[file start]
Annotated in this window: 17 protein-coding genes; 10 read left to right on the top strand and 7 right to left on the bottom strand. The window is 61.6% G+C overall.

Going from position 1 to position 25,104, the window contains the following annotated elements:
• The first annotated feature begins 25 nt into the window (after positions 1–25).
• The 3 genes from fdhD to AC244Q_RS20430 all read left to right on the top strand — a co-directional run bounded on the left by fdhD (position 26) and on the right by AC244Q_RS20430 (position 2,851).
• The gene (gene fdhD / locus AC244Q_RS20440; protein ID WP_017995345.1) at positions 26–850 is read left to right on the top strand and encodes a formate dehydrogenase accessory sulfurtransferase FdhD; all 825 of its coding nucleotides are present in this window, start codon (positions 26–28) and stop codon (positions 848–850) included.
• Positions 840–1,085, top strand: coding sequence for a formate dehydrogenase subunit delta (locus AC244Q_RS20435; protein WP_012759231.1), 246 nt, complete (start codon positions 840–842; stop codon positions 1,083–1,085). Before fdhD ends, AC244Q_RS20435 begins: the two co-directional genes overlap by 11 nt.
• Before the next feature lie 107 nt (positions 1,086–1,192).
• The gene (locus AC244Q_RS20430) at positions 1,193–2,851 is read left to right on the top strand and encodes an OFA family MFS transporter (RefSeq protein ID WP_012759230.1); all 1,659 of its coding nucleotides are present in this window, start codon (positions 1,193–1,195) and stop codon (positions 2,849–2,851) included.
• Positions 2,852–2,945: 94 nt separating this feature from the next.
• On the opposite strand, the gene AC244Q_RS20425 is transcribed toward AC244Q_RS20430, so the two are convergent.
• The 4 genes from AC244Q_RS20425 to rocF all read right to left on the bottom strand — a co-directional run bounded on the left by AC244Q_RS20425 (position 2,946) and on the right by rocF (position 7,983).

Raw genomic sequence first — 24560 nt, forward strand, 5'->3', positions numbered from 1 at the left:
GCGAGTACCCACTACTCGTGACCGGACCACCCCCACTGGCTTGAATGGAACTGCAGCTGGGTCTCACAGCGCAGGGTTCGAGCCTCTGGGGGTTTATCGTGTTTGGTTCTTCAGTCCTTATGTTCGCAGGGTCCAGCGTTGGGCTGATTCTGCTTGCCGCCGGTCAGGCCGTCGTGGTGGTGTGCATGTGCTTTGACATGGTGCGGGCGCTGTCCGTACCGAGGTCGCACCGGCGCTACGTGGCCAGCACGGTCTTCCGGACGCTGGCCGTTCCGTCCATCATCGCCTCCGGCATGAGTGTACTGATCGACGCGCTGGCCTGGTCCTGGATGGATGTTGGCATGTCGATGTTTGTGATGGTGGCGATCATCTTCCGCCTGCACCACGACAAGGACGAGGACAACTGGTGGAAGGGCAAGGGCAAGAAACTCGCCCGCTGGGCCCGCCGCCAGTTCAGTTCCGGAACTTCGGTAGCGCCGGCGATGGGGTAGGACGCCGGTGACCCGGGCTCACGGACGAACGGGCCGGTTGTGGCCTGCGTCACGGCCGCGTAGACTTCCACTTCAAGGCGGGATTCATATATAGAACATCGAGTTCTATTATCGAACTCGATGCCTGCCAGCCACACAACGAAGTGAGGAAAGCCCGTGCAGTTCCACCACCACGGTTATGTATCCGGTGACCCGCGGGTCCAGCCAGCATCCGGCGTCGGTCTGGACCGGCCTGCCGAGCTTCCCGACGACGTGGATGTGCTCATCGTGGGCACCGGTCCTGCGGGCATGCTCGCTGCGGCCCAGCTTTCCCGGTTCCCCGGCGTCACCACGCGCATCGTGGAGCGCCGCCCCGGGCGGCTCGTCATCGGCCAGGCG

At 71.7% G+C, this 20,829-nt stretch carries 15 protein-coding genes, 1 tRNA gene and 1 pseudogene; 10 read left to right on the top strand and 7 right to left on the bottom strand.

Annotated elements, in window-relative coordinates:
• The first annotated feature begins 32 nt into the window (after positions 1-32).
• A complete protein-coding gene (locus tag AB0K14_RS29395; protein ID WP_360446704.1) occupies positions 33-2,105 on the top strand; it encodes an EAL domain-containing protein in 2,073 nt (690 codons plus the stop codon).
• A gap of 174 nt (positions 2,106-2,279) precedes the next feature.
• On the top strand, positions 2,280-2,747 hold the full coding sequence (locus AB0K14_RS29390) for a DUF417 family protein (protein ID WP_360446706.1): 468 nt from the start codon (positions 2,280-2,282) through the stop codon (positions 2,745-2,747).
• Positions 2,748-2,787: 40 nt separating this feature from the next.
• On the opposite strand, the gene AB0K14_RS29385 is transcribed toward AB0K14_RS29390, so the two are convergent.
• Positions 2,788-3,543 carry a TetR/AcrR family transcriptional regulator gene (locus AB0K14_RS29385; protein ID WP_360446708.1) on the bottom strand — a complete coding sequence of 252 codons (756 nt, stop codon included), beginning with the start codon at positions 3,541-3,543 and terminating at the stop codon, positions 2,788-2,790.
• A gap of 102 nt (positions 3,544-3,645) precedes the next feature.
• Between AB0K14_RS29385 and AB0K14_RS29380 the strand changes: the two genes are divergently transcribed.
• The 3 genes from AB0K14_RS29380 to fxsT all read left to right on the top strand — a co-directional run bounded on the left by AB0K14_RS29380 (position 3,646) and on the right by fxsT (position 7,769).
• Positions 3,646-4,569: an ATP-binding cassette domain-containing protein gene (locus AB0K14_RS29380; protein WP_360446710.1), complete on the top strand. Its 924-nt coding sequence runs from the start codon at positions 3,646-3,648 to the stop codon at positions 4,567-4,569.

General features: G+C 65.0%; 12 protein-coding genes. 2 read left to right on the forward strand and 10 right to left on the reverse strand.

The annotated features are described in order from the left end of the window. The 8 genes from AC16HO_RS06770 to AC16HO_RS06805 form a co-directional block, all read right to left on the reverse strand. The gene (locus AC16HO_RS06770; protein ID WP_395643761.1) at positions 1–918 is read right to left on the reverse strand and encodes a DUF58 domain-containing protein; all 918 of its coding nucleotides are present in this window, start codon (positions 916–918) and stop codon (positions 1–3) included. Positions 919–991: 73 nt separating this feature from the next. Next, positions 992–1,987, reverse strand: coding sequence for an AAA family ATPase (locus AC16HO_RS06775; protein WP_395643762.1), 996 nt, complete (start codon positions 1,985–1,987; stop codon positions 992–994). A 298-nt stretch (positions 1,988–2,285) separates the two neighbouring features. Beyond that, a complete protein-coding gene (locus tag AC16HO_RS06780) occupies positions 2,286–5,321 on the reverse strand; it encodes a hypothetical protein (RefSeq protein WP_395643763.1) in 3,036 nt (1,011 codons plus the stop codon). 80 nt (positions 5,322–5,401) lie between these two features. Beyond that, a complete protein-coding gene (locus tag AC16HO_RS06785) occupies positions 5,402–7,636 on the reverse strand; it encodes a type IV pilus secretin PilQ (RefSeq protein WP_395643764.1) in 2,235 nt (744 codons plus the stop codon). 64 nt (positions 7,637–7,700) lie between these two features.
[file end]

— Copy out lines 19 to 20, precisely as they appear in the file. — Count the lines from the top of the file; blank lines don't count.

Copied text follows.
• On the top strand, positions 2,280-2,747 hold the full coding sequence (locus AB0K14_RS29390) for a DUF417 family protein (protein ID WP_360446706.1): 468 nt from the start codon (positions 2,280-2,282) through the stop codon (positions 2,745-2,747).
• Positions 2,748-2,787: 40 nt separating this feature from the next.